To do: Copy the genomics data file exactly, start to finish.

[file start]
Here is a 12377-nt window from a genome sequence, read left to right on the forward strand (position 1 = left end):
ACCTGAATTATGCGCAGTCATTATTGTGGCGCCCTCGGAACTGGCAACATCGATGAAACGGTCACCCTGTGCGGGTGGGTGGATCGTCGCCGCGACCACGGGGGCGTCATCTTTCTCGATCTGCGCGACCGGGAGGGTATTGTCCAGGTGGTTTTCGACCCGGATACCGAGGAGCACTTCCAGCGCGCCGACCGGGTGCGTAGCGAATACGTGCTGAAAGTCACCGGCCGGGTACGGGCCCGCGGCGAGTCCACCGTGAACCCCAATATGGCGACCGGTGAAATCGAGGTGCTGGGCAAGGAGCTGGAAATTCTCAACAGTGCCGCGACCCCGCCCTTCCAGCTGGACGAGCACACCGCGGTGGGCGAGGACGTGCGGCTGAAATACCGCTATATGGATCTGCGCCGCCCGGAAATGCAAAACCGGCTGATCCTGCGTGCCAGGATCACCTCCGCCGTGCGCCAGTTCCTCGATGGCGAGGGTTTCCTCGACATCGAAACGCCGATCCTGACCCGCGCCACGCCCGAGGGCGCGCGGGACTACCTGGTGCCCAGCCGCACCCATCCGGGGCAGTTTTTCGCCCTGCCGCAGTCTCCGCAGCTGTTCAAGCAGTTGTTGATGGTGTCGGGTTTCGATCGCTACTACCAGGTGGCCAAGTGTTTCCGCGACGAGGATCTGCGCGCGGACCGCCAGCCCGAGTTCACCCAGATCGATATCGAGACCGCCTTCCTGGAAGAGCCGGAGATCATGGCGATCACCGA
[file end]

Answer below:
Here is a 12377-nt window from a genome sequence, read left to right on the forward strand (position 1 = left end):
ACCTGAATTATGCGCAGTCATTATTGTGGCGCCCTCGGAACTGGCAACATCGATGAAACGGTCACCCTGTGCGGGTGGGTGGATCGTCGCCGCGACCACGGGGGCGTCATCTTTCTCGATCTGCGCGACCGGGAGGGTATTGTCCAGGTGGTTTTCGACCCGGATACCGAGGAGCACTTCCAGCGCGCCGACCGGGTGCGTAGCGAATACGTGCTGAAAGTCACCGGCCGGGTACGGGCCCGCGGCGAGTCCACCGTGAACCCCAATATGGCGACCGGTGAAATCGAGGTGCTGGGCAAGGAGCTGGAAATTCTCAACAGTGCCGCGACCCCGCCCTTCCAGCTGGACGAGCACACCGCGGTGGGCGAGGACGTGCGGCTGAAATACCGCTATATGGATCTGCGCCGCCCGGAAATGCAAAACCGGCTGATCCTGCGTGCCAGGATCACCTCCGCCGTGCGCCAGTTCCTCGATGGCGAGGGTTTCCTCGACATCGAAACGCCGATCCTGACCCGCGCCACGCCCGAGGGCGCGCGGGACTACCTGGTGCCCAGCCGCACCCATCCGGGGCAGTTTTTCGCCCTGCCGCAGTCTCCGCAGCTGTTCAAGCAGTTGTTGATGGTGTCGGGTTTCGATCGCTACTACCAGGTGGCCAAGTGTTTCCGCGACGAGGATCTGCGCGCGGACCGCCAGCCCGAGTTCACCCAGATCGATATCGAGACCGCCTTCCTGGAAGAGCCGGAGATCATGGCGATCACCGA